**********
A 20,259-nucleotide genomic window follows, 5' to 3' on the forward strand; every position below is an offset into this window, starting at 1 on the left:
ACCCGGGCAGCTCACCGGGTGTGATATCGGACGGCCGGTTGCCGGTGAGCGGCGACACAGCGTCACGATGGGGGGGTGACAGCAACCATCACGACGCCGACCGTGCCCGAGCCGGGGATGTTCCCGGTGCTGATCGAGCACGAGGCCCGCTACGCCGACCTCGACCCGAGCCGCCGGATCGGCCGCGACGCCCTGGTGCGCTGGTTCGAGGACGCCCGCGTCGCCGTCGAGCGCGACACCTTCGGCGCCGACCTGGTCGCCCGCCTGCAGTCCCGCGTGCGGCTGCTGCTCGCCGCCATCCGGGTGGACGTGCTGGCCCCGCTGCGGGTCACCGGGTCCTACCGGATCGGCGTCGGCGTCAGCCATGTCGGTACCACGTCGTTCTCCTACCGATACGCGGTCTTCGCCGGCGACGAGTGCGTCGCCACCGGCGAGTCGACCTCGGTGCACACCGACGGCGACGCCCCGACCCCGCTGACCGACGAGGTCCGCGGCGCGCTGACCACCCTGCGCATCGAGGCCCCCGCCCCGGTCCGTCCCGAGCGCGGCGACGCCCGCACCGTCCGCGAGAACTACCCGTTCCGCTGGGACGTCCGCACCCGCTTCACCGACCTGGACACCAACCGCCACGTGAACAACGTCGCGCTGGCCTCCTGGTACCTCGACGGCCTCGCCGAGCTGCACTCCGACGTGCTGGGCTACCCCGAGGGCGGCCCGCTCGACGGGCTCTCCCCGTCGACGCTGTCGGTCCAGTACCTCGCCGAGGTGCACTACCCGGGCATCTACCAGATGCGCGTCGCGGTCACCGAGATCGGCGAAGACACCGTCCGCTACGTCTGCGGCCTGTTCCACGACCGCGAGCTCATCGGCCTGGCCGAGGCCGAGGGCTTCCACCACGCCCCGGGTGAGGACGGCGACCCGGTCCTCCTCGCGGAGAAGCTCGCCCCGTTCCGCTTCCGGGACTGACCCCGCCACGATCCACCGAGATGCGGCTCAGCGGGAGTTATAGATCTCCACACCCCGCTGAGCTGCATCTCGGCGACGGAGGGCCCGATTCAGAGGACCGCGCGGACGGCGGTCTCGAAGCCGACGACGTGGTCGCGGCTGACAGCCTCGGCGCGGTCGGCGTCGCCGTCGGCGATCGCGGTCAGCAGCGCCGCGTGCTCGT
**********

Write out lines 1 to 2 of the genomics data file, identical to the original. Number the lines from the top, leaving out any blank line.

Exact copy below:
A 20,259-nucleotide genomic window follows, 5' to 3' on the forward strand; every position below is an offset into this window, starting at 1 on the left:
ACCCGGGCAGCTCACCGGGTGTGATATCGGACGGCCGGTTGCCGGTGAGCGGCGACACAGCGTCACGATGGGGGGGTGACAGCAACCATCACGACGCCGACCGTGCCCGAGCCGGGGATGTTCCCGGTGCTGATCGAGCACGAGGCCCGCTACGCCGACCTCGACCCGAGCCGCCGGATCGGCCGCGACGCCCTGGTGCGCTGGTTCGAGGACGCCCGCGTCGCCGTCGAGCGCGACACCTTCGGCGCCGACCTGGTCGCCCGCCTGCAGTCCCGCGTGCGGCTGCTGCTCGCCGCCATCCGGGTGGACGTGCTGGCCCCGCTGCGGGTCACCGGGTCCTACCGGATCGGCGTCGGCGTCAGCCATGTCGGTACCACGTCGTTCTCCTACCGATACGCGGTCTTCGCCGGCGACGAGTGCGTCGCCACCGGCGAGTCGACCTCGGTGCACACCGACGGCGACGCCCCGACCCCGCTGACCGACGAGGTCCGCGGCGCGCTGACCACCCTGCGCATCGAGGCCCCCGCCCCGGTCCGTCCCGAGCGCGGCGACGCCCGCACCGTCCGCGAGAACTACCCGTTCCGCTGGGACGTCCGCACCCGCTTCACCGACCTGGACACCAACCGCCACGTGAACAACGTCGCGCTGGCCTCCTGGTACCTCGACGGCCTCGCCGAGCTGCACTCCGACGTGCTGGGCTACCCCGAGGGCGGCCCGCTCGACGGGCTCTCCCCGTCGACGCTGTCGGTCCAGTACCTCGCCGAGGTGCACTACCCGGGCATCTACCAGATGCGCGTCGCGGTCACCGAGATCGGCGAAGACACCGTCCGCTACGTCTGCGGCCTGTTCCACGACCGCGAGCTCATCGGCCTGGCCGAGGCCGAGGGCTTCCACCACGCCCCGGGTGAGGACGGCGACCCGGTCCTCCTCGCGGAGAAGCTCGCCCCGTTCCGCTTCCGGGACTGACCCCGCCACGATCCACCGAGATGCGGCTCAGCGGGAGTTATAGATCTCCACACCCCGCTGAGCTGCATCTCGGCGACGGAGGGCCCGATTCAGAGGACCGCGCGGACGGCGGTCTCGAAGCCGACGACGTGGTCGCGGCTGACAGCCTCGGCGCGGTCGGCGTCGCCGTCGGCGATCGCGGTCAGCAGCGCCGCGTGCTCGT